August 22, 2014

From the Editor Emeritus / John F. Fink

Old Testament: The reign of King Solomon

John F. Fink(Thirty-third in a series of columns)

The First and Second Books of Kings contain the history of the two kingdoms of Judah and Israel for a period of 400 years, from about 961 B.C. to 561 B.C., from the death of David to the destruction of Jerusalem and the end of the monarchy. This week, I’ll summarize the reign of King Solomon, described in the first 11 chapters of the First Book of Kings.

Solomon almost didn’t become king. Before David’s death, Solomon’s half-brother Adonijah was proclaimed king by Joab, David’s general, and some of David’s other followers. But Bathsheba, Solomon’s mother, and the prophet Nathan thwarted their plans by reporting the matter to David. David kept his promise to Bathsheba and saw to it that Solomon succeeded him.

After David’s death, Solomon ruthlessly secured his kingdom by ordering the deaths of Adonijah, Joab and others. Of course, that takes 35 verses in Chapter 2.

Then, in Chapter 3, we learn about Solomon’s wisdom. In the first of two times when the Lord appeared to him in a dream, Solomon asked for wisdom—an understanding heart. As an example, we hear the famous story of how he determined the true mother of a child.

For the first time, and the last, the kingdom was at peace. Solomon ruled from the Euphrates River to the Mediterranean Sea and to the border with Egypt. We are told how prosperous Solomon was, including 12,000 chariot horses.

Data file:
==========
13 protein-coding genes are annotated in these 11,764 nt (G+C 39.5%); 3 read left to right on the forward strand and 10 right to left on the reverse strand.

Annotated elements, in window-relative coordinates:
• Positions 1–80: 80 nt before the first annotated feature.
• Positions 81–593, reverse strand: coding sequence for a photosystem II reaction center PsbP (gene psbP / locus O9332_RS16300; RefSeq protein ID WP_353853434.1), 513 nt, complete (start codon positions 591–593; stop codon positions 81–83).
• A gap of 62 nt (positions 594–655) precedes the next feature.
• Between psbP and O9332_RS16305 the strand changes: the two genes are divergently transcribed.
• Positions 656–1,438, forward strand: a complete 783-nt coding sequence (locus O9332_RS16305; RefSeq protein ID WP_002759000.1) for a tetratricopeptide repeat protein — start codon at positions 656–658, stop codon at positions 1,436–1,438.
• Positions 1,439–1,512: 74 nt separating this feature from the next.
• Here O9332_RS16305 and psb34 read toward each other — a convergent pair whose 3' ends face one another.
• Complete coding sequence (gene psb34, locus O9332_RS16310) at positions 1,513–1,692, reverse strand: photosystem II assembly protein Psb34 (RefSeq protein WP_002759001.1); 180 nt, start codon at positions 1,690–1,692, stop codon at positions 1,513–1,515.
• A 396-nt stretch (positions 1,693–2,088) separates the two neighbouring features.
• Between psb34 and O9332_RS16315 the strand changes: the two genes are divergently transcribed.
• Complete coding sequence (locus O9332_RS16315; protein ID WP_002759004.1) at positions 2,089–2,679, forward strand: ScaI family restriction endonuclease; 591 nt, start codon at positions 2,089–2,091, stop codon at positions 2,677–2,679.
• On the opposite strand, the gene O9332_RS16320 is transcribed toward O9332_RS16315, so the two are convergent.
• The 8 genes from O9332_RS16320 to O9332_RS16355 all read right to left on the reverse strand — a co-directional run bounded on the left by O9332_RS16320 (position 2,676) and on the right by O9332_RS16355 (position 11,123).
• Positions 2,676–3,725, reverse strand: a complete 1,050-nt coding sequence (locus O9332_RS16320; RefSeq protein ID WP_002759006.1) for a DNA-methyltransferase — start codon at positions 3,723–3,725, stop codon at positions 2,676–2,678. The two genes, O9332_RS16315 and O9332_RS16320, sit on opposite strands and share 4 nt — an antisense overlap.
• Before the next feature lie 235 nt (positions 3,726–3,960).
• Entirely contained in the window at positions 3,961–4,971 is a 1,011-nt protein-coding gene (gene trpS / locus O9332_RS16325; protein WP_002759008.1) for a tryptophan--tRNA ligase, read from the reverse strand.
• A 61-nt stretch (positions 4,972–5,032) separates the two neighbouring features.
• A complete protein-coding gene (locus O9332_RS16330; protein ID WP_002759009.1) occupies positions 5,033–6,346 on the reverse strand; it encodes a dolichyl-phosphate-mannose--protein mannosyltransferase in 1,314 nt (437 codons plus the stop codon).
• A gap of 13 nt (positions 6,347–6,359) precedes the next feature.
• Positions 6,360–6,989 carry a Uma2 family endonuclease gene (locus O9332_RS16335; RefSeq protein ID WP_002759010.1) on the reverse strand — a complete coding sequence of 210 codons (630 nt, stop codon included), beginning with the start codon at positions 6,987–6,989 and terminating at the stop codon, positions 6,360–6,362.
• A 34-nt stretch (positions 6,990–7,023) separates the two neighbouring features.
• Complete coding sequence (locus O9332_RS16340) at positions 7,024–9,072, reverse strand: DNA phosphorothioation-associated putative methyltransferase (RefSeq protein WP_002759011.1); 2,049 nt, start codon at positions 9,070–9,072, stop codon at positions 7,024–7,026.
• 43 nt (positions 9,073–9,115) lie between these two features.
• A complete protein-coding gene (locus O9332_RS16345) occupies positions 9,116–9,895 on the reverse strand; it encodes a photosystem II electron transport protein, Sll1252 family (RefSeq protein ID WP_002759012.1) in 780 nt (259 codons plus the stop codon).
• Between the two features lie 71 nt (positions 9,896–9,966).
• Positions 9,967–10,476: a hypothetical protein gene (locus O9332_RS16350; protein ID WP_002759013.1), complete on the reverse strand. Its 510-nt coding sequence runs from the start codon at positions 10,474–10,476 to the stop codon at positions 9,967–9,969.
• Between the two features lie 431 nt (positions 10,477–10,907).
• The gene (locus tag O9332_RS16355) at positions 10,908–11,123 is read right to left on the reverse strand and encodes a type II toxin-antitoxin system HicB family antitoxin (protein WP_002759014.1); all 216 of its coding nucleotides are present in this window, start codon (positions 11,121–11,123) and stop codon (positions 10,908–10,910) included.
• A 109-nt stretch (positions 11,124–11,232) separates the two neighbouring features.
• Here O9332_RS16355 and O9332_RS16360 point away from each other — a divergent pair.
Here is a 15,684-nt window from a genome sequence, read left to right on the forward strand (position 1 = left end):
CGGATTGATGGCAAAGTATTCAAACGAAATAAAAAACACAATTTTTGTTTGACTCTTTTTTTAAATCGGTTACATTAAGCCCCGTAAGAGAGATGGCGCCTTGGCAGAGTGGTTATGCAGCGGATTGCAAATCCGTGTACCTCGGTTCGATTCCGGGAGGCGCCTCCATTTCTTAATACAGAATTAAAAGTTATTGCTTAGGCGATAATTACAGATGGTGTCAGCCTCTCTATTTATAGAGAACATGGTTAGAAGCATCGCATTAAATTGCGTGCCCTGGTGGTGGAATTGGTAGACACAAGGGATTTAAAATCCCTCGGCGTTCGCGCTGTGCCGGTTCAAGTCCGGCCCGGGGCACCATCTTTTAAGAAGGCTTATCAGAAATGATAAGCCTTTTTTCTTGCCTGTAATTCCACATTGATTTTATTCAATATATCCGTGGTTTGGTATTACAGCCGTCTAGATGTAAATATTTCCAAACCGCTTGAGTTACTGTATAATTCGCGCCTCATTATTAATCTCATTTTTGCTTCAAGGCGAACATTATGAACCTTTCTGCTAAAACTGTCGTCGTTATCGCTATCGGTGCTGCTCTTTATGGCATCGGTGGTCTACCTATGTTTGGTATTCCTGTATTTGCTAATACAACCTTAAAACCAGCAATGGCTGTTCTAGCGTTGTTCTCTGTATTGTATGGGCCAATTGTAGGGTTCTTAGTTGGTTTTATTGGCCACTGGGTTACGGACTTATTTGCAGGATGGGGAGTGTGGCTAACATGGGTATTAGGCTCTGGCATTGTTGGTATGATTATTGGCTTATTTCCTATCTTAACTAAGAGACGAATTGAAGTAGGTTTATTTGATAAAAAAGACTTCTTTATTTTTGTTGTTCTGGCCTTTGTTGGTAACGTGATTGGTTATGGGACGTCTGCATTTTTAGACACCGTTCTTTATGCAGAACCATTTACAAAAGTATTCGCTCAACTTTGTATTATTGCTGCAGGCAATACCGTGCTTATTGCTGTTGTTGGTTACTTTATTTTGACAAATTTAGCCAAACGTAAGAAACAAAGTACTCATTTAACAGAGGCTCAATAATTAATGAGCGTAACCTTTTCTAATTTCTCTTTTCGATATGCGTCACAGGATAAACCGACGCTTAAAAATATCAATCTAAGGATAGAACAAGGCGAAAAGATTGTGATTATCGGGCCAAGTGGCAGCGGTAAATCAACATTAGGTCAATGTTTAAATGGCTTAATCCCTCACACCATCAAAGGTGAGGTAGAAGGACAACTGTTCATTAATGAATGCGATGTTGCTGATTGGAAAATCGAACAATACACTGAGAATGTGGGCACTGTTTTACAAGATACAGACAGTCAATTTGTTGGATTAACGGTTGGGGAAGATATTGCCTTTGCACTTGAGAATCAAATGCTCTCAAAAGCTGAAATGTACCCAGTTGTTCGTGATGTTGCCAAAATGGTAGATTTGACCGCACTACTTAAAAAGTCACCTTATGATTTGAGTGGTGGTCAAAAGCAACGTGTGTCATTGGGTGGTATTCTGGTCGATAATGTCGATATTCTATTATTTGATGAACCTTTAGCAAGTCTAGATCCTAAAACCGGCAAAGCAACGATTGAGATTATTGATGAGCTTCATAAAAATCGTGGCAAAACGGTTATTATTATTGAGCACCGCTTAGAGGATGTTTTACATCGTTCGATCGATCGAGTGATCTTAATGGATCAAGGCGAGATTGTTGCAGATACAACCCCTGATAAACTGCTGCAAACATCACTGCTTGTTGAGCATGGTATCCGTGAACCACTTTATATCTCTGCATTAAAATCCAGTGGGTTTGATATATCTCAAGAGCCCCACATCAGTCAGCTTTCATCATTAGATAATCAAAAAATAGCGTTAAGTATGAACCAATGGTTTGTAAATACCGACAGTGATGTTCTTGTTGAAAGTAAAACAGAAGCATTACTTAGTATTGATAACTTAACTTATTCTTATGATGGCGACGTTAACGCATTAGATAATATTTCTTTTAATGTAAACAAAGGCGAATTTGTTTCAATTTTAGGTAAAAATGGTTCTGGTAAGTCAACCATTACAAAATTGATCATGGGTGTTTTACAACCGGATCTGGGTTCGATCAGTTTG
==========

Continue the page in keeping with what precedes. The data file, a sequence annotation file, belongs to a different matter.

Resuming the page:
It was time to build the Temple, Solomon’s most important accomplishment in the view of the writers. It took 20 years, using the work of 30,000 workmen, and the Bible goes into great detail to describe the Temple and its furnishings. Solomon also took 13 years to build his palace, and again we get great detail.

The Temple was dedicated with a lengthy prayer (45 verses) by Solomon. Then the Lord appeared to Solomon in a dream a second time, and promised to establish his kingdom forever if he and his descendants were faithful to him. If not, though, the Lord said that he would cut off Israel and repudiate the Temple.

Chapter 10 reports the visit of the Queen of Sheba (probably modern Yemen) and how impressed she was with Solomon’s kingdom. We hear of his great wealth: “King Solomon surpassed in riches and wisdom all the kings of the Earth. And the whole world sought audience with Solomon, to hear from him the wisdom which God had put in his heart” (1 Kgs 10:23-24).

However, Solomon wasn’t as wise as he thought. As part of his wealth, he had 700 wives and 300 concubines, many of them foreigners. So all of his piety, wisdom, wealth and prestige meant nothing after he intermarried with pagan wives and turned his heart to their gods.

Therefore, since Solomon had not kept the Lord’s covenant and statutes, God determined to tear away his kingdom. However, for the sake of his father David, he would not do it during Solomon’s lifetime, but during that of his son.

Solomon ruled Israel for 40 years. †

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